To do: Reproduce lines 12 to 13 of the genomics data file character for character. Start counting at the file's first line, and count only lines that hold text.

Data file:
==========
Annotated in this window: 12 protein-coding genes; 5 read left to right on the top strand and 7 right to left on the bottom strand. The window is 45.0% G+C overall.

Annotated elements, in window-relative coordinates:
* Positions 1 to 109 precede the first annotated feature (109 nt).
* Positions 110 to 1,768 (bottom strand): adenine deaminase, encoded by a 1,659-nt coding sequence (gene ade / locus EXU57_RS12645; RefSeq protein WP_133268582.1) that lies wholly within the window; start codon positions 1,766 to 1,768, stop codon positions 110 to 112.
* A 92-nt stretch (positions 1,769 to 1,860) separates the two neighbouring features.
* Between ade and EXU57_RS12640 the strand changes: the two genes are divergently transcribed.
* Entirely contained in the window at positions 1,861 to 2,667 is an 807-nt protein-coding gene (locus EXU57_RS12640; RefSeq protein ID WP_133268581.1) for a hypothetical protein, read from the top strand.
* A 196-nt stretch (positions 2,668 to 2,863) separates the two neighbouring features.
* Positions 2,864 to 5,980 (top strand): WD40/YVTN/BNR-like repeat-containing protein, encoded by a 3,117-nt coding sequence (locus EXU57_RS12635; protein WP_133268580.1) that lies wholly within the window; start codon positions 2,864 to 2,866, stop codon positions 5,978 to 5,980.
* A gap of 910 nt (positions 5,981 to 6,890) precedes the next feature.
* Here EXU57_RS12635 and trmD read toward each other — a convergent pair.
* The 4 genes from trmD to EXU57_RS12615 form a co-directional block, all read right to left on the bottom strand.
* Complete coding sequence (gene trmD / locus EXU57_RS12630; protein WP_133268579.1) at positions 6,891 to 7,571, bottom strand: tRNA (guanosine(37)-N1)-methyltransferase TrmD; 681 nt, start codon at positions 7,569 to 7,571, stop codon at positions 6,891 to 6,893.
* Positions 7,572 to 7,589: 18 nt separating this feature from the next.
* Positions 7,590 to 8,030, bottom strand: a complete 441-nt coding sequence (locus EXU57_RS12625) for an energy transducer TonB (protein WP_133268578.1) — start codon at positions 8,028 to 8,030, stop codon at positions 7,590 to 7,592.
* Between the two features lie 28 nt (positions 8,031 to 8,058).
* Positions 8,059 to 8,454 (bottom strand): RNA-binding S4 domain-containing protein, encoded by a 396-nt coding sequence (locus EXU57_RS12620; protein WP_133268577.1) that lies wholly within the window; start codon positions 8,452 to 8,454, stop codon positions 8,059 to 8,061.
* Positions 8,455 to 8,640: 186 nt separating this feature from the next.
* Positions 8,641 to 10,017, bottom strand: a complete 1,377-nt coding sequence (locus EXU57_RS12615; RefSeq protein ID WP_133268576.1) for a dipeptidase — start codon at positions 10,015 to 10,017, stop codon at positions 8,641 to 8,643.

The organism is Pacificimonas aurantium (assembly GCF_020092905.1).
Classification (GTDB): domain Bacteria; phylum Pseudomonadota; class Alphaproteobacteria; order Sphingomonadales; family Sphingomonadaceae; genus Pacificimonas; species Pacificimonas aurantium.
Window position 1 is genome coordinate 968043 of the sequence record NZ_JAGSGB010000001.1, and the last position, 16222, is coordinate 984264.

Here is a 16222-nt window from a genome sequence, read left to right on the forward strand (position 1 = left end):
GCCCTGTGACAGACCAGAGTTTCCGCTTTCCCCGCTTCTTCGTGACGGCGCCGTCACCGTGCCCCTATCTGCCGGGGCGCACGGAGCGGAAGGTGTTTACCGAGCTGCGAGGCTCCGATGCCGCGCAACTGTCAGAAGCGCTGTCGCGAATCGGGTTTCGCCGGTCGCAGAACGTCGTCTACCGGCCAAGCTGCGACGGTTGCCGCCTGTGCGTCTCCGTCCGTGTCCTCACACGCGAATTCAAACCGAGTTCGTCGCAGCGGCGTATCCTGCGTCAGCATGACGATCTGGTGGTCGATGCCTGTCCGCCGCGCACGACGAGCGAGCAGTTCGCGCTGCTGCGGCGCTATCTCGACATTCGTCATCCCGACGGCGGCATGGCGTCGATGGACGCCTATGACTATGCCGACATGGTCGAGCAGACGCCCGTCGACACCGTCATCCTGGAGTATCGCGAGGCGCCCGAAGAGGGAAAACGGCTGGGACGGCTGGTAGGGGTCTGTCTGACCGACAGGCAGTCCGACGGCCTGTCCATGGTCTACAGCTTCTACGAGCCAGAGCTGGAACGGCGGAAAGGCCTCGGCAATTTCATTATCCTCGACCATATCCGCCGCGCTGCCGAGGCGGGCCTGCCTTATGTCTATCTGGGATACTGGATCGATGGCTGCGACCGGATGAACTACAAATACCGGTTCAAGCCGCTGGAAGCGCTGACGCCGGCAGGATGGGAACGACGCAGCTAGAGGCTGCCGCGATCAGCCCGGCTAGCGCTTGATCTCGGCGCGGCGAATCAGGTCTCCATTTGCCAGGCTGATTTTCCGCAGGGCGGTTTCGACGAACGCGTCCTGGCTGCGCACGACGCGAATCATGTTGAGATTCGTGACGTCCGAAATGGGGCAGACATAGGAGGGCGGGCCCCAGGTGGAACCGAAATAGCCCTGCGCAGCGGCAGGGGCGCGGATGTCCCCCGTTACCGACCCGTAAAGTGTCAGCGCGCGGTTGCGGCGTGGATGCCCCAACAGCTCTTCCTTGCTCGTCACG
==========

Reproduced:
* The 4 genes from trmD to EXU57_RS12615 form a co-directional block, all read right to left on the bottom strand.
* Complete coding sequence (gene trmD / locus EXU57_RS12630; protein WP_133268579.1) at positions 6,891 to 7,571, bottom strand: tRNA (guanosine(37)-N1)-methyltransferase TrmD; 681 nt, start codon at positions 7,569 to 7,571, stop codon at positions 6,891 to 6,893.